The Court of Justice of the EU has further completed its views on the use of criteria linked to sustainable development. These are criteria which do not simply refer to environmental characteristics of the product itself. Rather, they convey a message as to the overall ‘process and production methods’, known in jargon as ‘PPMs’, of a particular product or service.
In Max Havelaar, Case C-368/10, the Court had to decide on the use of specific labels in decisions awarding government purchases (‘procurement’) to a particular supplier.The province of North Holland had
– inserted in the technical specifications a condition requiring the Max Havelaar and EKO labels or in any event labels based on similar or the same criteria;
– included, for appraising the ability of operators, criteria and evidence concerning sustainable purchasing and socially responsible business, and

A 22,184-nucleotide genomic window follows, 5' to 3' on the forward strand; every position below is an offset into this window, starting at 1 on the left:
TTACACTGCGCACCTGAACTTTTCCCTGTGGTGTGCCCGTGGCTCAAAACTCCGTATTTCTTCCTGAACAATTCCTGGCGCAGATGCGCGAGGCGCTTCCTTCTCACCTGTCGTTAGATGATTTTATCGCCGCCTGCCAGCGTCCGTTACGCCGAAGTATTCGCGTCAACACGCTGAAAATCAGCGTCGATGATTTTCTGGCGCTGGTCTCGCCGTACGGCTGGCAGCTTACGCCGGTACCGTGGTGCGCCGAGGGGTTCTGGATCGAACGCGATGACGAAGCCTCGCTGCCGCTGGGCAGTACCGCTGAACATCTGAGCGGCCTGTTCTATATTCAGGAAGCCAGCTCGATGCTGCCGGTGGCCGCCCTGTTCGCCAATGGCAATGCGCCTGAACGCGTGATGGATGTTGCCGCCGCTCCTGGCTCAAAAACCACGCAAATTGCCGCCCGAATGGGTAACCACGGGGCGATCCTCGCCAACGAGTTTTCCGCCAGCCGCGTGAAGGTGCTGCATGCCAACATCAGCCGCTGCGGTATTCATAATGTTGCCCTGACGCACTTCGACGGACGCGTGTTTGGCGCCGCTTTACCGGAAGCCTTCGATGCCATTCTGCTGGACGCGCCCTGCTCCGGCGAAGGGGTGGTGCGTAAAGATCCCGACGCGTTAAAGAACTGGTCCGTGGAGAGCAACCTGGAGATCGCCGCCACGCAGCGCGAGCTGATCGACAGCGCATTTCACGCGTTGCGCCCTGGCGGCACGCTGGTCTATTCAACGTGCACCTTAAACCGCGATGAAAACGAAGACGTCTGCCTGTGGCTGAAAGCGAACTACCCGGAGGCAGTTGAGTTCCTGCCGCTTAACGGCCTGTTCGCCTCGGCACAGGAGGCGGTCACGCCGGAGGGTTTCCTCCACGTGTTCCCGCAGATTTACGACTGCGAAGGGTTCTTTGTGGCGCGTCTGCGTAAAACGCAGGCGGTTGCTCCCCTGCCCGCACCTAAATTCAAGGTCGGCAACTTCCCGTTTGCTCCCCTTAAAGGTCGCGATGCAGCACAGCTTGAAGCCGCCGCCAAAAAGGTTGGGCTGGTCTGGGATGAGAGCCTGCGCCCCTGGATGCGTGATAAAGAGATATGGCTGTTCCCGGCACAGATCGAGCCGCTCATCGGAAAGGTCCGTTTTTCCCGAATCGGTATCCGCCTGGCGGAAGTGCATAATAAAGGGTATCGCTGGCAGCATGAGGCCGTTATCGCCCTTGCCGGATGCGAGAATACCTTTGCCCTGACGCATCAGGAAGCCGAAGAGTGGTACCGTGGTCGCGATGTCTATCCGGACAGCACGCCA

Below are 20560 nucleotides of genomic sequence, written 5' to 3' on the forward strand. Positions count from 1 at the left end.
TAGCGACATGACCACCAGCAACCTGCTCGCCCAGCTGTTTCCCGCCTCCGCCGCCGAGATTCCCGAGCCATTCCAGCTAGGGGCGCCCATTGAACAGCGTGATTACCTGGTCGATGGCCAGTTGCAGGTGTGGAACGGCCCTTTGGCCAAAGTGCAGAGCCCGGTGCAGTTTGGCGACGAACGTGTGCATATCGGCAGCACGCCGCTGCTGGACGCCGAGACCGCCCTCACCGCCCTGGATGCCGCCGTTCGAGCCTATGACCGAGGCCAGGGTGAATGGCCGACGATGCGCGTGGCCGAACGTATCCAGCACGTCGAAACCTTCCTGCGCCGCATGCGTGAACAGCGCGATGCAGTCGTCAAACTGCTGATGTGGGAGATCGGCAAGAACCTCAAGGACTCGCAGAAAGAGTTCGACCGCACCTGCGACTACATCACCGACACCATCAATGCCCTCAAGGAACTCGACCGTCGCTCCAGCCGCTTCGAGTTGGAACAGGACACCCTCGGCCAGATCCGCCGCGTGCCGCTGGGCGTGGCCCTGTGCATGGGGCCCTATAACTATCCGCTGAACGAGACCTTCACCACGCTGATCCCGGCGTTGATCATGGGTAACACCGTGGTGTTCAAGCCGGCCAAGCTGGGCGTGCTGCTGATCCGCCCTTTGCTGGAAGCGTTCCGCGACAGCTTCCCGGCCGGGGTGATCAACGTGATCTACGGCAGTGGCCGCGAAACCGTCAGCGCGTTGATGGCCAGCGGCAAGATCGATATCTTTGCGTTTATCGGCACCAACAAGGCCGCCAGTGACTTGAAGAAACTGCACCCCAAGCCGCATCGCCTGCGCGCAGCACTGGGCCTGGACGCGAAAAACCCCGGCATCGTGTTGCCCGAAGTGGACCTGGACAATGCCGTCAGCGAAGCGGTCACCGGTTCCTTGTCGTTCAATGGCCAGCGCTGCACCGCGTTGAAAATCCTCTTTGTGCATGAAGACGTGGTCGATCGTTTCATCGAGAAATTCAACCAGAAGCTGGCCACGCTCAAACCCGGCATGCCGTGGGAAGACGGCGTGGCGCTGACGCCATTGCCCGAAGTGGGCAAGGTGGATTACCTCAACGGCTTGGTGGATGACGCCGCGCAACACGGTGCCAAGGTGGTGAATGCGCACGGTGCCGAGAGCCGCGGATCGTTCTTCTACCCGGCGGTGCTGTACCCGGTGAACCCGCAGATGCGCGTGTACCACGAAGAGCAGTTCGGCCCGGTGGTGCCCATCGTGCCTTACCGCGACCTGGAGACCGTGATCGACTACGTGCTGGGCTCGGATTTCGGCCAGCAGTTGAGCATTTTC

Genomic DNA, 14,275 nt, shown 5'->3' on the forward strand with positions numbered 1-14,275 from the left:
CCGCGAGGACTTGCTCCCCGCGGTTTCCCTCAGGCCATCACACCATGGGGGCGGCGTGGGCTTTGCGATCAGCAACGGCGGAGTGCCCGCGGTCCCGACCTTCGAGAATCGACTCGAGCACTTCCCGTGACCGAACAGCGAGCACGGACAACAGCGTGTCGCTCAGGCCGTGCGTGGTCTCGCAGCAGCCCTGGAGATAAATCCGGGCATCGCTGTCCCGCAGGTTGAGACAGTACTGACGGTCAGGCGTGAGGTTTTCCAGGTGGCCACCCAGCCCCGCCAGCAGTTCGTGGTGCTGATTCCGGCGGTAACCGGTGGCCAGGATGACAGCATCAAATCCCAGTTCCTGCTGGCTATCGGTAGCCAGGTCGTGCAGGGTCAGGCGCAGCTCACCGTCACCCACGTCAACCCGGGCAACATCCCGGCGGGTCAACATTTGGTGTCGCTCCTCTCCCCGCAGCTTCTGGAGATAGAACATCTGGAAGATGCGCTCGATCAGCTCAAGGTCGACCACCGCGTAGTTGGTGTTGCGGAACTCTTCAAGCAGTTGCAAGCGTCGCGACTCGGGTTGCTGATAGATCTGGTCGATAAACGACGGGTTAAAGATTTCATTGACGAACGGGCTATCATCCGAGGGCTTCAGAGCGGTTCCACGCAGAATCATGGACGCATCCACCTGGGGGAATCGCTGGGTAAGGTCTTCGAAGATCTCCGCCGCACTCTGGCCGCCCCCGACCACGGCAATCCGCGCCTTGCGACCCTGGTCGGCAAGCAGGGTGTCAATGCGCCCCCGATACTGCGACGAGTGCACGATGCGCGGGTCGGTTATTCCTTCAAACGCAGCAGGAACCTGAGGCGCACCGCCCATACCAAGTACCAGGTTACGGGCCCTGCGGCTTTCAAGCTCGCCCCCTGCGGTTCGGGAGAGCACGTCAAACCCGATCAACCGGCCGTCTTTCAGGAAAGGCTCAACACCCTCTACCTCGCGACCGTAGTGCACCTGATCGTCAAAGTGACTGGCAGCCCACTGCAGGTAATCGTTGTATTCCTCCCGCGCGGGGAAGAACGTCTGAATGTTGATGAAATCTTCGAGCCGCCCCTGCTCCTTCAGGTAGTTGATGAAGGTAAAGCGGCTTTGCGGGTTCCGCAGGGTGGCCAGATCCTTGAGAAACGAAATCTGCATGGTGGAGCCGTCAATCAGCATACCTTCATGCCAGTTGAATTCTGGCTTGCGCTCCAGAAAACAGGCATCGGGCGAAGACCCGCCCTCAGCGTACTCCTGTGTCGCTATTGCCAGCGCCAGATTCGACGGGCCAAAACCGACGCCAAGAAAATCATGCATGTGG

– included, when formulating award criteria, a reference to the Max Havelaar and/or EKO labels, or in any event labels based on the same criteria.
The judgment is quite complex for those unfamiliar with (EU) procurement law In particular, the Court distinguishes in the exact room for manoeuvre between various stages of a procurement decision. Leaving detailed breakdown aside (reference is made to the judgment), the Court’s finding is basically that authorities must make use of descriptive conditions for such criteria, rather than solely referring to specific labels. However they may identify certain labels as leading to a presumption of these criteria having been met, provided of course they allow other proof to be submitted.
For WTO lawyers, judgments like these are not irrelevant. Arguably, adoption of private labels in procurement decisions, may well bring these labels within WTO, in particular, TBT (Agreement on Technical Barriers to Trade), discipline.